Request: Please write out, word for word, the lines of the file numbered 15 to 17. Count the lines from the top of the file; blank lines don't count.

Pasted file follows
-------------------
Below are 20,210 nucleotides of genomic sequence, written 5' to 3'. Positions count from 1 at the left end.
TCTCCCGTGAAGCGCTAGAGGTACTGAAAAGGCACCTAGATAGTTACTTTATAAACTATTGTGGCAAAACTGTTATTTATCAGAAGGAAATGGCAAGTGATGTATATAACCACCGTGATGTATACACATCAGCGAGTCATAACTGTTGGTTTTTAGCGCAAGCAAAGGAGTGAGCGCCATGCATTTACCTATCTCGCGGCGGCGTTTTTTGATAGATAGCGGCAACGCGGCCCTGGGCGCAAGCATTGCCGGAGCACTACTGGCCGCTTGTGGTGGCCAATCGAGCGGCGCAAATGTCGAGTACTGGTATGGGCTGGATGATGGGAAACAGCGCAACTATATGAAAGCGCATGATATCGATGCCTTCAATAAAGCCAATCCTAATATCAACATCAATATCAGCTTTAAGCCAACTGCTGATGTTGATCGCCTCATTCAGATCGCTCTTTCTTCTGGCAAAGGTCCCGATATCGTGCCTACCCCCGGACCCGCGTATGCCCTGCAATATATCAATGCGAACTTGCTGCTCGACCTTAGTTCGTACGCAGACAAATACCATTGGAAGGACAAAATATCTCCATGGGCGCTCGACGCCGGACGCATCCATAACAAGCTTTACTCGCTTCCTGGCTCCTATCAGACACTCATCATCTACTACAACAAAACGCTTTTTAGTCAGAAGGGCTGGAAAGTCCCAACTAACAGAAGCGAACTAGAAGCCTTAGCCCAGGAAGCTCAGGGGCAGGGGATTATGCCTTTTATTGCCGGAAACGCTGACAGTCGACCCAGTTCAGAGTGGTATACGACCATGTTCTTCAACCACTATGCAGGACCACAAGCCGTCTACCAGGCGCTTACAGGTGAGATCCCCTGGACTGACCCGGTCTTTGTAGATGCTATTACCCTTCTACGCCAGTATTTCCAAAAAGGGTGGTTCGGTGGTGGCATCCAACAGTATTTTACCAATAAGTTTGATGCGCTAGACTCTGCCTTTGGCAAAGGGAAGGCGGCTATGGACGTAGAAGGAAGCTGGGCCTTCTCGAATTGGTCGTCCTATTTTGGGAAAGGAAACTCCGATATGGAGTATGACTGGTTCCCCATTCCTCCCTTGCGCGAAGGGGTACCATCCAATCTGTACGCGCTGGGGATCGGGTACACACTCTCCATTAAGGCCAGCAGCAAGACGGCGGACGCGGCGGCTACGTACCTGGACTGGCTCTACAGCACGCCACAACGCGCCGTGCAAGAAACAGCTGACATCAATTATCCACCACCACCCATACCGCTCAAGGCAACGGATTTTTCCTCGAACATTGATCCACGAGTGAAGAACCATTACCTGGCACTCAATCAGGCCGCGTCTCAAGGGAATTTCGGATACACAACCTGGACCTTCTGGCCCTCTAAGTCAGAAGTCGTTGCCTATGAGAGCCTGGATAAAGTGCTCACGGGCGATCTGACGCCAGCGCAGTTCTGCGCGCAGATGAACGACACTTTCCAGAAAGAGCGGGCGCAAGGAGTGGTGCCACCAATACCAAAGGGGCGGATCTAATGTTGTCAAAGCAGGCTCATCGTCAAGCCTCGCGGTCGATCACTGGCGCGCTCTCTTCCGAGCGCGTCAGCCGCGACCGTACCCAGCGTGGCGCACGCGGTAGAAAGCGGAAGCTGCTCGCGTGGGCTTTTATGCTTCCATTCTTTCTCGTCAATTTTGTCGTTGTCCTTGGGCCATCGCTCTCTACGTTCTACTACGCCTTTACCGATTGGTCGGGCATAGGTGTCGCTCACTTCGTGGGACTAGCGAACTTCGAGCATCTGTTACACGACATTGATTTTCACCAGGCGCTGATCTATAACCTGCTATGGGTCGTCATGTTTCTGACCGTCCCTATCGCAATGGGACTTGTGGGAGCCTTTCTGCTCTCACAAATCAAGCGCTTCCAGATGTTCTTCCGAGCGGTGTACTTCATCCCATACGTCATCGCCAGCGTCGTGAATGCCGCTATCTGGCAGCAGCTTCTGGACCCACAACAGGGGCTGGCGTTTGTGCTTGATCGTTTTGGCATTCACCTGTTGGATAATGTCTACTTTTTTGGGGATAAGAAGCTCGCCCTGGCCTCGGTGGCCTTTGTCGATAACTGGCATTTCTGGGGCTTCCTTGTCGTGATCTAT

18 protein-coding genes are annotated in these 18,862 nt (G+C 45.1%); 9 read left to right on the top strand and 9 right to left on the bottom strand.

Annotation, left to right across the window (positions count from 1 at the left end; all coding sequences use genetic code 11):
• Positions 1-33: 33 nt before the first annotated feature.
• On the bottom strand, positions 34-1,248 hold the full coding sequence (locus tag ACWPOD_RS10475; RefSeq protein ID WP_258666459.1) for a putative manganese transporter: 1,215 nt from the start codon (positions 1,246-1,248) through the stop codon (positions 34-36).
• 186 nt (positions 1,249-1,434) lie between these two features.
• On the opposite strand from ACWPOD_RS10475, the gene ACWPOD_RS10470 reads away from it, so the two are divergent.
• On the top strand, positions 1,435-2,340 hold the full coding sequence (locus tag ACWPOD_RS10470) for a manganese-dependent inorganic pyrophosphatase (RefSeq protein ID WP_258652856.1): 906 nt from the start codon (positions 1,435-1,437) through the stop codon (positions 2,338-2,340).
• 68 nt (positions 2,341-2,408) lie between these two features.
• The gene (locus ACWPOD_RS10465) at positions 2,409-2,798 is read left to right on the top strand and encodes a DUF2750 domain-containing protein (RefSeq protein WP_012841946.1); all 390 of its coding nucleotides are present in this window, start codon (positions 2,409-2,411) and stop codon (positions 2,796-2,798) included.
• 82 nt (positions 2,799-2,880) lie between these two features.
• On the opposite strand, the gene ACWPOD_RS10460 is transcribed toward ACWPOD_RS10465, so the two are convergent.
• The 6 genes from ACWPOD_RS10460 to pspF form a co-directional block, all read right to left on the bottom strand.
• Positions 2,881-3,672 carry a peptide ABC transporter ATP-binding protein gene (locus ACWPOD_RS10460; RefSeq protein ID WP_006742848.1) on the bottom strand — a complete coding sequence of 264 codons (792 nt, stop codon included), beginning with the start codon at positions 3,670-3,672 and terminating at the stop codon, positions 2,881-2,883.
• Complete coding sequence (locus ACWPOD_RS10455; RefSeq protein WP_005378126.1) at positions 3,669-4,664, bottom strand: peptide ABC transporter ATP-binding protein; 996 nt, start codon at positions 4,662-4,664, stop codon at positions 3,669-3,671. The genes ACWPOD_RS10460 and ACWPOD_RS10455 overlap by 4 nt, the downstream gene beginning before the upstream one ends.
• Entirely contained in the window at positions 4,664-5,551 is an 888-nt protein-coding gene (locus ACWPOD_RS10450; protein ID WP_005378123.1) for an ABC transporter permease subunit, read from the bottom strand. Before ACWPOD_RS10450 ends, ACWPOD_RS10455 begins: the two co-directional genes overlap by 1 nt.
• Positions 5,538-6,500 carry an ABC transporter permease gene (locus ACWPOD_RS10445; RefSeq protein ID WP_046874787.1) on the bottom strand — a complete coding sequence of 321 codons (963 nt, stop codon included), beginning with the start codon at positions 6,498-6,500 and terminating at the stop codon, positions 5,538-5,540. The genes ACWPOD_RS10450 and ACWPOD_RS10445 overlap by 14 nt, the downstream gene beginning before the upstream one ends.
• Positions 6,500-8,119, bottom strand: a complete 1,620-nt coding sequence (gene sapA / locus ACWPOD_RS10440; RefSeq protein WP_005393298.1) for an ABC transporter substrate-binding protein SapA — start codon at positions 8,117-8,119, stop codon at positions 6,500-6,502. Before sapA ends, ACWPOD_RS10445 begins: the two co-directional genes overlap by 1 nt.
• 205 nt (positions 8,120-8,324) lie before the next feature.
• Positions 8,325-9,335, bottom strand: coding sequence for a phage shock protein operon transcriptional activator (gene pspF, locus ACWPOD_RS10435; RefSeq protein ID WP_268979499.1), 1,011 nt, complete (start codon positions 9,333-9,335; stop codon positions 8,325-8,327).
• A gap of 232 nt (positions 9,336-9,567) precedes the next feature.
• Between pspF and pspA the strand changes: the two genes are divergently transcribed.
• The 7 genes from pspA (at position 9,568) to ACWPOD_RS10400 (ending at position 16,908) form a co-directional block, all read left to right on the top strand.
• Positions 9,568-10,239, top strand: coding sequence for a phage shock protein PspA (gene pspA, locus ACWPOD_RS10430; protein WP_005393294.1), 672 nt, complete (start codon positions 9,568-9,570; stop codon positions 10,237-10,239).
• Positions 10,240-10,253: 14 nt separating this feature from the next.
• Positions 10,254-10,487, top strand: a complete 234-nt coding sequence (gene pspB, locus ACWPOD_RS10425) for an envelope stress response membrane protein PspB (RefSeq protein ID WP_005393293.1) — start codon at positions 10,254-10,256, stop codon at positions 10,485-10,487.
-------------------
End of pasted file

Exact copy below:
• Positions 2,881-3,672 carry a peptide ABC transporter ATP-binding protein gene (locus ACWPOD_RS10460; RefSeq protein ID WP_006742848.1) on the bottom strand — a complete coding sequence of 264 codons (792 nt, stop codon included), beginning with the start codon at positions 3,670-3,672 and terminating at the stop codon, positions 2,881-2,883.
• Complete coding sequence (locus ACWPOD_RS10455; RefSeq protein WP_005378126.1) at positions 3,669-4,664, bottom strand: peptide ABC transporter ATP-binding protein; 996 nt, start codon at positions 4,662-4,664, stop codon at positions 3,669-3,671. The genes ACWPOD_RS10460 and ACWPOD_RS10455 overlap by 4 nt, the downstream gene beginning before the upstream one ends.
• Entirely contained in the window at positions 4,664-5,551 is an 888-nt protein-coding gene (locus ACWPOD_RS10450; protein ID WP_005378123.1) for an ABC transporter permease subunit, read from the bottom strand. Before ACWPOD_RS10450 ends, ACWPOD_RS10455 begins: the two co-directional genes overlap by 1 nt.